This year, this has meant including more visuals and more kinesthetic opportunities in my lessons and also differentiating the level of scaffolding I provide. Since many like to work in small groups, while just a few prefer working alone, I give my students options of how they want to work. In this way, I provide choice and spur motivation and engagement in learning. I also use different graphic organizers, have different support materials on their tables for their use, and use different tools, like color overlays and wiki sticks so they can pinpoint text-based evidence and participate in discussions.
In addition, I use language stems and frames to stimulate academic word-based oral and written responses. Product differentiation involves assigning different tasks to different students. The products in my classroom are tests, projects, reports and other learning activities. For example, to motivate students on their journey to being better spellers, I have them participate in the buddy spelling process. Every week students are given a spelling list. From this spelling list they are to choose their own spelling words and choose from the choice board the spelling-word activities they want to do. On Fridays they work with their spelling buddies, each buddy giving a different test for a different product. In this way, students have the opportunity to learn the spelling words using the method that works best of them and at a pace they prefer. Students are also given options during reading workshop time. Some students choose to partner-read, others read alone, while others work in literature circles. Others choose to write, while others choose to draw, and some others want to present orally. The key is that students are given different opportunities to demonstrate what they have learned in ways that appeal to their learning preferences and their learning levels.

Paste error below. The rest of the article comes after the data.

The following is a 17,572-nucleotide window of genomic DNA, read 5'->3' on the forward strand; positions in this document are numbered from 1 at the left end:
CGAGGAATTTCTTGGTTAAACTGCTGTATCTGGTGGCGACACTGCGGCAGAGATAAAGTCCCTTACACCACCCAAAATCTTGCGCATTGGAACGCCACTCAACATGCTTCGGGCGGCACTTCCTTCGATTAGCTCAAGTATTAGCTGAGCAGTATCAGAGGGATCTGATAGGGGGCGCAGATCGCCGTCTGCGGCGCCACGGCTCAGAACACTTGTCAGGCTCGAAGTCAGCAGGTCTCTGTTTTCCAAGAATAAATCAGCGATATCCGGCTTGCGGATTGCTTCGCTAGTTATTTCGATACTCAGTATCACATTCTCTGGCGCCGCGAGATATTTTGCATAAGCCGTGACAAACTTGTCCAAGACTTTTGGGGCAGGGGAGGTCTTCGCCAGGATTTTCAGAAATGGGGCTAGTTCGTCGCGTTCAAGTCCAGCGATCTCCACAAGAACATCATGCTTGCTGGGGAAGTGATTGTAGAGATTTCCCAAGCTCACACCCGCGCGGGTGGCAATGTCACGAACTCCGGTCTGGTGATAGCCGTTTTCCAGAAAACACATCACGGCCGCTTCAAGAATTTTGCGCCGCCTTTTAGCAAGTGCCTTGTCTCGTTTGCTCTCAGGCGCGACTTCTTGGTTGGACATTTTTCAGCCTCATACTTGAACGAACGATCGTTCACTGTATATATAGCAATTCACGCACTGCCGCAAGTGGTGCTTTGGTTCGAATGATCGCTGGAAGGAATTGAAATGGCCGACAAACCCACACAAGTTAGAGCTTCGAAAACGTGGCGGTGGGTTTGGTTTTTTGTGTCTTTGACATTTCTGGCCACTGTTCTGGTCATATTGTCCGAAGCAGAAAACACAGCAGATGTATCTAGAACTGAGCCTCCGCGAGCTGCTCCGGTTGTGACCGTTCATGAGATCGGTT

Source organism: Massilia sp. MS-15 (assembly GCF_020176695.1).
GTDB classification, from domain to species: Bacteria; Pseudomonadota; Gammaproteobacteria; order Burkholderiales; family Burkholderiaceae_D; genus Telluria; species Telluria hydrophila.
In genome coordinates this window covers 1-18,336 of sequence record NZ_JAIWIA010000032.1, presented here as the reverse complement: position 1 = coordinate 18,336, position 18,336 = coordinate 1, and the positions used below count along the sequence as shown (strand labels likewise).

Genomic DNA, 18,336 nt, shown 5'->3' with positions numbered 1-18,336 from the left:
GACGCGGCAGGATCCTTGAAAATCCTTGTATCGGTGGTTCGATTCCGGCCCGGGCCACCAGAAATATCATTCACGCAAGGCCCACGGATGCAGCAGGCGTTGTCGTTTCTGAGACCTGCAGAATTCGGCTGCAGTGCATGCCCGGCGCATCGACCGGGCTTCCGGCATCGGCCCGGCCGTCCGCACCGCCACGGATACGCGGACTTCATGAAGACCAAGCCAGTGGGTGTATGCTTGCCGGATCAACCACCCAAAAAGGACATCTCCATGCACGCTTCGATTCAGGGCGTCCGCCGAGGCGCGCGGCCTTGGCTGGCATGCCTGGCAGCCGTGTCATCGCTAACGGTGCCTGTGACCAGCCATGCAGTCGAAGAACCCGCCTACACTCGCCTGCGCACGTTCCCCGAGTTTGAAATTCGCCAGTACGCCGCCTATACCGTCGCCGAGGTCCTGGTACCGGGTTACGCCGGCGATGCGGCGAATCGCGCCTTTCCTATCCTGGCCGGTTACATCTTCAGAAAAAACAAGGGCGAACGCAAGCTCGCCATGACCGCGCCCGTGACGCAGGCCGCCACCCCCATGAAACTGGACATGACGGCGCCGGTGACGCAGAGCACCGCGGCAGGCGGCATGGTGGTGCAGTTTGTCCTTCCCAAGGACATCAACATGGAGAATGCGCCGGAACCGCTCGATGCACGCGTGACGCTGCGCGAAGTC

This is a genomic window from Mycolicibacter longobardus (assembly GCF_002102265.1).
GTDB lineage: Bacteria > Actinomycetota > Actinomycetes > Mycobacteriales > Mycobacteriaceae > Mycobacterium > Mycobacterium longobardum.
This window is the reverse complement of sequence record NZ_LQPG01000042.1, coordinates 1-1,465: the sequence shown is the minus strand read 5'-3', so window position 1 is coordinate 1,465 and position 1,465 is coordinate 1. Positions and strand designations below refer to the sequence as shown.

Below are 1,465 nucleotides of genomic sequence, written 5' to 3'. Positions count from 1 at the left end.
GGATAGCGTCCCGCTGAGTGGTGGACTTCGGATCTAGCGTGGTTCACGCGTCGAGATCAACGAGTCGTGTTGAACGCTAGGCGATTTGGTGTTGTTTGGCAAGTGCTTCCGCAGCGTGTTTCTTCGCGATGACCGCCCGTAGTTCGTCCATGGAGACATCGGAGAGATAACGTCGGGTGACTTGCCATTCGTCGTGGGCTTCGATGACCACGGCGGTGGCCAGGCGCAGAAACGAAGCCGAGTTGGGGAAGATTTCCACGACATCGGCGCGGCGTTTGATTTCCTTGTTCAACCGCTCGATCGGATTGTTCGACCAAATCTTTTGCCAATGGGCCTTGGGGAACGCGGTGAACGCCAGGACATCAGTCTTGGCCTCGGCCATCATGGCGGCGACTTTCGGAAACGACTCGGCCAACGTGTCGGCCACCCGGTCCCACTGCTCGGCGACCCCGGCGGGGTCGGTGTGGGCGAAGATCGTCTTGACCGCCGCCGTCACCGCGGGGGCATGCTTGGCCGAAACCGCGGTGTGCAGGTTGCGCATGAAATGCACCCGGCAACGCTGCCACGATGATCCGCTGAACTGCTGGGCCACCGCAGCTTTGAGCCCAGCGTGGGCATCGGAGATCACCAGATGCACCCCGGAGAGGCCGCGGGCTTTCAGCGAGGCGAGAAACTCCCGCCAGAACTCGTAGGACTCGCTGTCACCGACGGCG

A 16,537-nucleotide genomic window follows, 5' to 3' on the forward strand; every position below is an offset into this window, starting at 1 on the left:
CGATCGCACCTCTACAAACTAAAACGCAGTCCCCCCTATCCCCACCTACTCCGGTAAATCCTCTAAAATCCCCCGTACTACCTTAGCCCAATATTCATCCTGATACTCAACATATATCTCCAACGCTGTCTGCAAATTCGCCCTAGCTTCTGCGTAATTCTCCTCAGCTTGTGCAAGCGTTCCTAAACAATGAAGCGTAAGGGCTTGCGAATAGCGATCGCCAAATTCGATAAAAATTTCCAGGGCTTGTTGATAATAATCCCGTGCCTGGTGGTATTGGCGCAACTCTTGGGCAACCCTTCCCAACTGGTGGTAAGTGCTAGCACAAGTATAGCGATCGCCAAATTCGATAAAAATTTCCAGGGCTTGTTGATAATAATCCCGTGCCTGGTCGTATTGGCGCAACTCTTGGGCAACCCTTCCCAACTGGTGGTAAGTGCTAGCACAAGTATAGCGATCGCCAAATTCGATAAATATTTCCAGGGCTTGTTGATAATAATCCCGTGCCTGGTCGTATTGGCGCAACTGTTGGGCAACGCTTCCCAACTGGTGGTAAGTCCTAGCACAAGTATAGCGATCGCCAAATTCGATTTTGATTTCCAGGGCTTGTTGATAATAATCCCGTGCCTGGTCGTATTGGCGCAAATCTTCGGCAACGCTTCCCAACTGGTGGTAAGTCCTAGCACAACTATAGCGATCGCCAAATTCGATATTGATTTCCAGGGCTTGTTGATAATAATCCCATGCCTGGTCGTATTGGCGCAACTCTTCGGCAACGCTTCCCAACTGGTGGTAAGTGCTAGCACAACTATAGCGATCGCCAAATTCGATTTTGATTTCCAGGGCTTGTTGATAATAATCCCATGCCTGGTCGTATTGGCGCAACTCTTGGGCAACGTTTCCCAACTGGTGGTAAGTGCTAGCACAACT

It’s taken me a while to get to where I am with differentiation. You might feel like you don’t know where to start or that it’s just too hard to do because you are already doing too much. But differentiation is really about your students and their internally-connected definition of who they are as learners in your classroom. My advice is to add one strategy at a time and to be flexible with it. Work with your team, your coach or Professional Learning Community (PLC), if you have one. Regular collaboration with your colleagues will help you dig deep to determine what to teach, how to teach, what to teach next, when to target students needing more and when to look for novel approaches to enrich and intervene. You can also go into CIITS and utilize Edivation’s catalog of 100 or more videos just by typing ‘differentiation’ in the search bar. Other resourceful sources I use to find ideas to differentiate in my classroom are the ‘dare to differentiate’ wiki space, Pinterest, curriki.org, Share My Lesson, Reading A to Z, and the Engage NY site.
Even though I have a lot under my belt with differentiation and use its power to impact my students, I still have lots to learn. I will tell you a little secret – differentiation is still tough for me to manage! I am still trying to figure it out, I still attend PD’s, seek out new learning, and share ideas with others to help me grow and make learning fun, engaging and the powerful.
Sarah Reed, a teacher at Field Elementary School (Jefferson County), is the 2015 Kentucky Teacher of the Year. She will be sharing her educational experiences in and outside of the classroom with Kentucky Teacher readers during her yearlong reign.